Incoherent, coherent — same.
    And it fades! And it's infinite! AND it's infinite!
    If it wasn't going, why should you hold on to it?
    Don't you see the difference, don't you see the identity?
    Constantly opposites united!​
    ... all of which he later dryly describes as "meaningless drivel" to the "sober reader" but it made him wonder what/where he was when he wrote those things. But he was still thinking about it (it bugged him because he was a pluralist [radical empiricist] and this kind of unified-everything smells of monism).
  52. Now a link between texture and music is a sure way of luring me out. Texture and playing with the density of texture(s) is what sets good performances apart from the technically valid ones (*).
    The music mentioned by Julie is a very suitable example (not only because it is written by a fellow Dutchman). The differences between the various performances is how the artist interprets the work - there is still the listener, who might be present on the life event (I think there has been a marathon Canto Ostinato in Utrecht at a time, where they played it for 24 hours straight), or via a recording. Just this week, I exchanged some parts of my stereo, and found all of my music has taken on a new life. There are new subtleties, new parts that grew denser, or more lean, new tiny elements that change the texture that I could never hear before. It's like the difference between seeing a photo on the web, or a good print. Or going from a decent print to a print done by an expert.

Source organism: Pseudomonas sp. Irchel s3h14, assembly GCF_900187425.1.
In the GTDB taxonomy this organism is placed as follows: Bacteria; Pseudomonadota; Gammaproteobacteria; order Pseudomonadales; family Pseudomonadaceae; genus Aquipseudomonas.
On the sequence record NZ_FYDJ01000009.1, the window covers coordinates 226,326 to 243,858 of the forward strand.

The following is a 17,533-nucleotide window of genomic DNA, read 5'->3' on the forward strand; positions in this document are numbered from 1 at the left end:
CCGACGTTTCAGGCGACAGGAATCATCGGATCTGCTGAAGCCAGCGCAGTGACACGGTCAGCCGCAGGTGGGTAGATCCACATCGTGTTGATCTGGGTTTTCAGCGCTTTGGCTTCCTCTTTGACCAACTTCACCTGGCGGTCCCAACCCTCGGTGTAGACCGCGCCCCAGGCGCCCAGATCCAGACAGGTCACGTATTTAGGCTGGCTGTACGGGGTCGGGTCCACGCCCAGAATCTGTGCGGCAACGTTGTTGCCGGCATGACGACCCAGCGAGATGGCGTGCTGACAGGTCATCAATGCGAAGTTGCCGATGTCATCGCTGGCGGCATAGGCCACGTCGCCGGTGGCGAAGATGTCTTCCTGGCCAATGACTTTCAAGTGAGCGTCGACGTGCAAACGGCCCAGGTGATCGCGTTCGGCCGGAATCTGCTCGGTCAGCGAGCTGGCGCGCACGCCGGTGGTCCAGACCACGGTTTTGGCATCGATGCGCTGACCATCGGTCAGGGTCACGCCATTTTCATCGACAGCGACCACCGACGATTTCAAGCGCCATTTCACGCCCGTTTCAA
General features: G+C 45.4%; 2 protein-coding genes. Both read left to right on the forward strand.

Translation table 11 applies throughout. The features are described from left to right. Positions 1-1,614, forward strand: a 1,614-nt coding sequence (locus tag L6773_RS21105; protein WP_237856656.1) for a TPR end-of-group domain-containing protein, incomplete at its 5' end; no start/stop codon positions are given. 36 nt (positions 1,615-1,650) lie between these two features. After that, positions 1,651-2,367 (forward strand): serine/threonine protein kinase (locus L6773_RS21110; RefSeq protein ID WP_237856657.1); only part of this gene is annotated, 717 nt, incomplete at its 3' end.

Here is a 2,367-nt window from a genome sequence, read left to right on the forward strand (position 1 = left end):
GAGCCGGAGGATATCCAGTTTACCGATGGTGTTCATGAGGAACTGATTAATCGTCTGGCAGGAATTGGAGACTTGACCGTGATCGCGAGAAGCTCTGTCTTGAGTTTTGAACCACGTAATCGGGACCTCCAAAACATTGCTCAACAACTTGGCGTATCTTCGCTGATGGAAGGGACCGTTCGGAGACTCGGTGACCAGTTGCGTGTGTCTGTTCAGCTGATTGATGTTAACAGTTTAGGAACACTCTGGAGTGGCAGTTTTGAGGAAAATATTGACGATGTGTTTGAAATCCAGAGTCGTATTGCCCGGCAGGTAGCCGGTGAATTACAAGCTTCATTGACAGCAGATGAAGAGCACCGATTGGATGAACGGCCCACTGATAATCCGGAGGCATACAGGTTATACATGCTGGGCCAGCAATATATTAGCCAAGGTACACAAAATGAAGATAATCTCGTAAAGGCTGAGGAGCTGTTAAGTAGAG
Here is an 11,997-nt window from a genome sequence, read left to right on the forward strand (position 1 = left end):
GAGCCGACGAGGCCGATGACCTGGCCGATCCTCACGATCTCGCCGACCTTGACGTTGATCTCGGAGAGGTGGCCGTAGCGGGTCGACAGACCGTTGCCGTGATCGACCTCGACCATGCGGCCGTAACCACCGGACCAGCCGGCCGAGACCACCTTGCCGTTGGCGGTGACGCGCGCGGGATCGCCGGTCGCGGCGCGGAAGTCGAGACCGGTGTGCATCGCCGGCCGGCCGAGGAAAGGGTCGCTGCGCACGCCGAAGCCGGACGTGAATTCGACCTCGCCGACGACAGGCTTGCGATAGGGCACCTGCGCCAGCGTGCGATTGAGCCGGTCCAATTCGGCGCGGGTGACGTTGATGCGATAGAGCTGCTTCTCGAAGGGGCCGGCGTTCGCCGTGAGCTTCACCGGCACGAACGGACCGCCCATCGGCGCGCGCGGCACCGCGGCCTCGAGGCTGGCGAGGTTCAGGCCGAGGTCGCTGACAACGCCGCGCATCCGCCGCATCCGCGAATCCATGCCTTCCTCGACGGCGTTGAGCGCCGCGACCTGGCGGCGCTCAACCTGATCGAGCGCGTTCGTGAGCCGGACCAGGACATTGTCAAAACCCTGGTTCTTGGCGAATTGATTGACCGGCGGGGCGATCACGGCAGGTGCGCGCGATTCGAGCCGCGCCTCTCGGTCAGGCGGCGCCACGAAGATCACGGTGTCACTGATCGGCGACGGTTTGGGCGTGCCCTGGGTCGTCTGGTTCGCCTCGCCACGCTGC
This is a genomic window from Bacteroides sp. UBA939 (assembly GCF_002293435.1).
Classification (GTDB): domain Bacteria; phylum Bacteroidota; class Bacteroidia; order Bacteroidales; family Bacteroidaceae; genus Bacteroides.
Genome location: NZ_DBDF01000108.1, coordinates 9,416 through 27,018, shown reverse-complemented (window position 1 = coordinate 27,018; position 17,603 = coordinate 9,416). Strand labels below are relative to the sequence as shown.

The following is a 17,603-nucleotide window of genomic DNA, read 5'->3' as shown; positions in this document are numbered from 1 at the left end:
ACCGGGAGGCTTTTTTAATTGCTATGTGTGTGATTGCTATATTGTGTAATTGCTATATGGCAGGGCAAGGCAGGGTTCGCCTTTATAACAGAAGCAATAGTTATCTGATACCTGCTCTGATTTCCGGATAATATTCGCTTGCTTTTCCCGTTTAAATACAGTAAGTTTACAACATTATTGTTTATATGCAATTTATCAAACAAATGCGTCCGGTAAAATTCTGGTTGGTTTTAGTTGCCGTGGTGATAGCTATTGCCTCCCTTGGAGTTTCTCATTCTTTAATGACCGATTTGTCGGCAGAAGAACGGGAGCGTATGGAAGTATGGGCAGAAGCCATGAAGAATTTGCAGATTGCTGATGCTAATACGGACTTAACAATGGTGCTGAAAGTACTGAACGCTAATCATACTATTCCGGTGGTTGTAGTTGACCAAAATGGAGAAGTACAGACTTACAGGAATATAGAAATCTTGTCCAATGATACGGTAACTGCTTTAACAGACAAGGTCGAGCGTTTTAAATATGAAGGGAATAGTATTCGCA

The dialogue between artist and subject (in case of Ten Holt, choice of instruments, pace etc.) sets a scene for the listener, brings certain elements to the forefront and clouds some others. The listener depends on being perceptive to hear/see, and the presentation being done via a medium that can render the artist's interpretation to its fullest.
    To make a very obvious loop back to the OP. Yes, it's all dialogue to me, even if disconnected in time and space, there is plenty interaction going on. I've got too many music recorded before my birth to think otherwise.